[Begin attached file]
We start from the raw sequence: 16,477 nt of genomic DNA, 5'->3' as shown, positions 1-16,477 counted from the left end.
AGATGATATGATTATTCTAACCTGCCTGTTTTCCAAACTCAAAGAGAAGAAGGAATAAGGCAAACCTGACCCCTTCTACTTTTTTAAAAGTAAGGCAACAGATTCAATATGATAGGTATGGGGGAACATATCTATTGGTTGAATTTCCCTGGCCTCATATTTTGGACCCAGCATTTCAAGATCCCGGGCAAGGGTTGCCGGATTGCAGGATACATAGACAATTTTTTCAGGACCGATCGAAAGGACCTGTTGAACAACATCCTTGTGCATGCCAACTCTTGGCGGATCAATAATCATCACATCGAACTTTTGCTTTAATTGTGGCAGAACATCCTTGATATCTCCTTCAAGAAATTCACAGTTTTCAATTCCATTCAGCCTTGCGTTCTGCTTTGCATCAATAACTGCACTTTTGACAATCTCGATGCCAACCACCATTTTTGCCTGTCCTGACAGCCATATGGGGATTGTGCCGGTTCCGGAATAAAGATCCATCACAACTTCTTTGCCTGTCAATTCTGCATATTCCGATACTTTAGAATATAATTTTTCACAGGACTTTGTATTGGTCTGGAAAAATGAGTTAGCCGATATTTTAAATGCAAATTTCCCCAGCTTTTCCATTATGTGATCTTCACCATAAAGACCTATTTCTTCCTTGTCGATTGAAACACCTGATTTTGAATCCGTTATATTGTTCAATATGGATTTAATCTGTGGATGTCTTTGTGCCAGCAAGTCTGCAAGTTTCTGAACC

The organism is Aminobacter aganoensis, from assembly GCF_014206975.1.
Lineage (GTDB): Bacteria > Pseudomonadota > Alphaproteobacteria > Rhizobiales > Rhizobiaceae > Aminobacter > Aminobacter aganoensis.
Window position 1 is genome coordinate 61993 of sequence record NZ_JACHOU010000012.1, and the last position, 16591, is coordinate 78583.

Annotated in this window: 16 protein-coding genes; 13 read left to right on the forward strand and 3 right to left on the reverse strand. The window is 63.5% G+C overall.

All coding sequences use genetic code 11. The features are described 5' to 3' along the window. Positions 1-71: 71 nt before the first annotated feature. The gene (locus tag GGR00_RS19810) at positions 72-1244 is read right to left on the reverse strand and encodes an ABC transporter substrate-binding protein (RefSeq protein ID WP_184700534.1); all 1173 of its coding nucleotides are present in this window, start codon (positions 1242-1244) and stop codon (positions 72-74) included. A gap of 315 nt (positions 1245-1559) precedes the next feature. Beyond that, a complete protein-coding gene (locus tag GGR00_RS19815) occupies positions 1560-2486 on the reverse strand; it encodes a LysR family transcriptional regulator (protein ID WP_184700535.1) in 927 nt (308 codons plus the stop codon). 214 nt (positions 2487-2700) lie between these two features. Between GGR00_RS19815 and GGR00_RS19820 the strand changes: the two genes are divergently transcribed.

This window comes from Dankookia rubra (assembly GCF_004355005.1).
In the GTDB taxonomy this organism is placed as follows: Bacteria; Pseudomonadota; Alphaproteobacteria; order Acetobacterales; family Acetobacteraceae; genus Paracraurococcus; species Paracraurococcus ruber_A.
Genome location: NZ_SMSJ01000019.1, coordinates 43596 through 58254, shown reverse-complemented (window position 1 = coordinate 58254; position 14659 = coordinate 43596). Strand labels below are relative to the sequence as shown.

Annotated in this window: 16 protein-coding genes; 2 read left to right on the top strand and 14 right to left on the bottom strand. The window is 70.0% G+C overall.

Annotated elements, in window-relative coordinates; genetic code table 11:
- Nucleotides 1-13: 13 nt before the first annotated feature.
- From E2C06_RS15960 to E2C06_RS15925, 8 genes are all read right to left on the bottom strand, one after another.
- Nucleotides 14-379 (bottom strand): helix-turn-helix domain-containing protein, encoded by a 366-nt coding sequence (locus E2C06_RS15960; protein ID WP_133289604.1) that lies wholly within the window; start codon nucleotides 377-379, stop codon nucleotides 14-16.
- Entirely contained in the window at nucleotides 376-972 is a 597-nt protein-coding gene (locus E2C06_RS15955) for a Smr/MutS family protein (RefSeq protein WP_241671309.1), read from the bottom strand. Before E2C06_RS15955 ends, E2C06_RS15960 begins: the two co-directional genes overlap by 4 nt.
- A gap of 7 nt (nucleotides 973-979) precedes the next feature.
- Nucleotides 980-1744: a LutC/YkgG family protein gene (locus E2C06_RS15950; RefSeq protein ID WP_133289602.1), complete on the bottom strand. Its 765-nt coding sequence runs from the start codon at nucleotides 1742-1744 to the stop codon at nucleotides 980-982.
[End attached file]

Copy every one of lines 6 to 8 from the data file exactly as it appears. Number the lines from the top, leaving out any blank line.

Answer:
Annotated in this window: 16 protein-coding genes; 13 read left to right on the forward strand and 3 right to left on the reverse strand. The window is 63.5% G+C overall.

All coding sequences use genetic code 11. The features are described 5' to 3' along the window. Positions 1-71: 71 nt before the first annotated feature. The gene (locus tag GGR00_RS19810) at positions 72-1244 is read right to left on the reverse strand and encodes an ABC transporter substrate-binding protein (RefSeq protein ID WP_184700534.1); all 1173 of its coding nucleotides are present in this window, start codon (positions 1242-1244) and stop codon (positions 72-74) included. A gap of 315 nt (positions 1245-1559) precedes the next feature. Beyond that, a complete protein-coding gene (locus tag GGR00_RS19815) occupies positions 1560-2486 on the reverse strand; it encodes a LysR family transcriptional regulator (protein ID WP_184700535.1) in 927 nt (308 codons plus the stop codon). 214 nt (positions 2487-2700) lie between these two features. Between GGR00_RS19815 and GGR00_RS19820 the strand changes: the two genes are divergently transcribed.

This window comes from Dankookia rubra (assembly GCF_004355005.1).